Jane Gardam

Jane Gardam on Barbara Comyns – essay

The Vet’s Daughter is Barbara Comyns’s fourth and most startling novel. Written in 1959 when she was 50 it is the first in which she shows mastery of the structures of a fast-moving narrative and a consistent backdrop to the ecstasies and agonies of the human condition. It was received with excitement, widely reviewed, praised

People keep appearing

Susan Hill knows exactly how to please. This small, smart, elegantly printed little notepad of a book is a delicious Victorian ghost story, nostalgically and expertly comforting. It opens as smoothly as an M. R. James or Conan Doyle short story, over a good fire in a shadowy room on a winter’s night: The story

The uninteresting survivor

C. K. Stead was Professor of English literature in the University of Auckland and is a highly esteemed literary critic and author. He is not, to my knowledge, a theologian but was urged to write this novel about the life of Judas Iscariot by the professor of religious studies at Victoria University because, ‘These are

Getting on and getting by

This is the sketchy diary of a 60-year-old woman with an amusing, runaway pen, written over 19 months. She is scatty, impulsive, open-minded and living cheerfully in Shepherd’s Bush, which never ceases to intrigue her (‘Today I saw a man standing on his head in the middle of the pavement’). Wide-eyed and aware of men,

Looking for trouble and finding it

Thrillers now come heavily disguised, and but for the blood-stained head-lamp on the jacket of this one and the warning across the corner, ‘Be careful who [sic] you trust. It might just be the death of you’, one would take the book to be a straight- forward, if lurid, portrait of a bright girl with

Changing history with a tenpenny knife

This is a strange and wonderful novel that deserves the most serious attention. Whenever Ron- ald Blythe’s name comes up in conversation the next sentence is always going to be, ‘Didn’t he write Akenfield?’ Akenfield is the unclassifiable classic of over 30 years ago, the portrait of Blythe’s birthplace in rural Suffolk and the memories

A romantic socialist

There is no introduction to this collection of essays, reviews and ‘think-pieces’ by Doris Lessing, but they are presumably chosen by herself from the quantity of her literary criticism (the hardest work, or so they say) over a long political and literary lifetime. The pieces must have been difficult to assemble, for the acknowledgments in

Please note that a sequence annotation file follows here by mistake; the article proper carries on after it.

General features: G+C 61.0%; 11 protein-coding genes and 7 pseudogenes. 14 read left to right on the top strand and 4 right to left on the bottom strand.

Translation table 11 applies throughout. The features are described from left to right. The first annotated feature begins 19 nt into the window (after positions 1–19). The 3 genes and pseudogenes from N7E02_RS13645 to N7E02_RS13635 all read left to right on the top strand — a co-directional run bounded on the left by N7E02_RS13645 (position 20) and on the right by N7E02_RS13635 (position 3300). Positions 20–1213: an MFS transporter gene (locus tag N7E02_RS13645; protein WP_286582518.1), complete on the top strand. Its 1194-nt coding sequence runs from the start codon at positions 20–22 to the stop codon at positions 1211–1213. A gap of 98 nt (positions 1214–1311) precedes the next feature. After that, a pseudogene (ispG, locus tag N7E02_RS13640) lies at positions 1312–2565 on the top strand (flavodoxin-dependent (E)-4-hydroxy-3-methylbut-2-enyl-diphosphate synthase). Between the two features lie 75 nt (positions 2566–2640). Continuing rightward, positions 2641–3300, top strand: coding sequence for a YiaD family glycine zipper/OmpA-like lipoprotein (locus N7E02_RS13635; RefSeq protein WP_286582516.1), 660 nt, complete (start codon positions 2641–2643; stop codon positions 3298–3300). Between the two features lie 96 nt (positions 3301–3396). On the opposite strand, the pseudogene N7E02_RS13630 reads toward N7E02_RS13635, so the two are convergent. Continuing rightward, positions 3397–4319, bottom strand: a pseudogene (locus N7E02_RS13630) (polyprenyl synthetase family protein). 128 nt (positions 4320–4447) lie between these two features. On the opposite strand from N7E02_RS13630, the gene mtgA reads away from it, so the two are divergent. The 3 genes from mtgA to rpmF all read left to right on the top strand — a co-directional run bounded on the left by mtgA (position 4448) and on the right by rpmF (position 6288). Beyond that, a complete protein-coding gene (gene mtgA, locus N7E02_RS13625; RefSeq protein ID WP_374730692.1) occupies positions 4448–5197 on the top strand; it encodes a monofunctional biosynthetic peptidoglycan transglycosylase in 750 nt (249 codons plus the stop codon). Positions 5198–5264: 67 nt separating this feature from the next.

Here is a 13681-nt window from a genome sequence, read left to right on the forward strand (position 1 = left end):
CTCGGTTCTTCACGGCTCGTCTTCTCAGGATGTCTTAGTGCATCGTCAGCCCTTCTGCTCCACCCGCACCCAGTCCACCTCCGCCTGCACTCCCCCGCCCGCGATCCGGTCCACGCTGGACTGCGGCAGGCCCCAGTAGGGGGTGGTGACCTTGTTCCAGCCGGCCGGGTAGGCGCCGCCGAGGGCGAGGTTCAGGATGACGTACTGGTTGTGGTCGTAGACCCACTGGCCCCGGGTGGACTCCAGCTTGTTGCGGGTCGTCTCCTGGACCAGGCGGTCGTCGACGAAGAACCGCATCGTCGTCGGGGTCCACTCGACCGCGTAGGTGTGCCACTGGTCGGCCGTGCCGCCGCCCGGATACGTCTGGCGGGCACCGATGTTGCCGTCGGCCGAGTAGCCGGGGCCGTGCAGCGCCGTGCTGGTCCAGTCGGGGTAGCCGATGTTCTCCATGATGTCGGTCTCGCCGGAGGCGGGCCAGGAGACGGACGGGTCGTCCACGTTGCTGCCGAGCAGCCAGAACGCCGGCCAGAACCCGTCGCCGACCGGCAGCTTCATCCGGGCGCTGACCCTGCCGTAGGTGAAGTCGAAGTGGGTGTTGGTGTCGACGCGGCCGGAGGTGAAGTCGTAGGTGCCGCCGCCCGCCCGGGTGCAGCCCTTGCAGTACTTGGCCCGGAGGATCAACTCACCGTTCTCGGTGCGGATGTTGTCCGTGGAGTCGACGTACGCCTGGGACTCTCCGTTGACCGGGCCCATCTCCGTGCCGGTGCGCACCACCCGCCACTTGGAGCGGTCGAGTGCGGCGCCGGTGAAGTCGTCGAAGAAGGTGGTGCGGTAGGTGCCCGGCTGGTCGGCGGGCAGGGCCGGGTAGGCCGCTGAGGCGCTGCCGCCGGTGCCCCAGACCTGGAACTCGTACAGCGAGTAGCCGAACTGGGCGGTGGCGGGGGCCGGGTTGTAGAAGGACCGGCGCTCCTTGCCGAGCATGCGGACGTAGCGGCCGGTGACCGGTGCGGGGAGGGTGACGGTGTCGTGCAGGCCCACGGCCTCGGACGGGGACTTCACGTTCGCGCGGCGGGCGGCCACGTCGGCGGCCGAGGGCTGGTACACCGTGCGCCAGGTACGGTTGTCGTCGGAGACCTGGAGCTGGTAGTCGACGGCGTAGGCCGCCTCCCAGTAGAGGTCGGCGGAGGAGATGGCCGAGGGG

A fusillade from the last ditch

Here are 90 furious little spats about our extraordinary and inadequate attitudes to God. Alice Thomas Ellis has subtitled them her ‘assembled thoughts’ on her Roman Catholic faith and what she sees as its suicidal attempts at liberalisation. She is impassioned, funny, fearless and has been in hot water a number of times with the

Dirty hands with green fingers

The unpretentious title of this excellent, delicious book is clever. Does it mean ‘a modicum of garden history’ or, in a Victorian sort of way, ‘a little volume’ of it? Either, for it is beautifully produced, would make you want to buy it but neither would prepare you for nearly 350 pages of entertaining, scholarly

Autumnal northern lights

Where are the songs of Spring? Well, certainly not in these short stories about people in crabbed old age or looking hard at death. Only in the last one, ‘The Silence’, where an ancient composer who believes that ‘the logic of music is eventually silence’, is any longing expressed to see ‘the cranes fly south

Hide and seek

The constant command in the works of Alberto Manguel is ‘look closer’. From his terrifying novel, News from a Foreign Country Came to his A History of Reading and Reading Pictures, A History of Love and Hate and Into the Looking Glass Wood and his book of notes that analyse the film The Bride of

Bloody-minded and unbowed

The head of history at a well-known English girls’ school was wont to say that she had learned nothing at Cambridge and all her history had been set in place at the age of ten by The Children’s Encyclopaedia. Rebecca Fraser will know exactly what she meant. Massively informed, she is as unstuffy as the

Found and lost

Byron Rogers for years wrote the ‘Village Voice’ column in the Daily Telegraph, and this collection of articles on his life over the past 22 years in an English village is published because of the continued weekly requests of his readers. Blakesley is not a picture-book village. Rogers found ‘a lost triangle of land where

The lines are immaterial

I once met a thoroughly heterosexual old naval officer who had been a midshipman on the ship that sailed to Gallipoli with Rupert Brooke on board, the voyage during which Brooke died. I asked him what Brooke had been like. He said at once, ‘He was a god. Extraordinary beauty, law to himself. Like Lord

From agony to ecstasy

This is a selection of the original letters written in the 1870s by the Victorian globe-trotter, Isabella Bird, to her younger sister, Henrietta on the Isle of Mull. They were posted from the USA, Australia, New Zealand, Hawaii, China and the Malay Peninsula. Henrietta edited them, it is thought heavily, and on her brief spells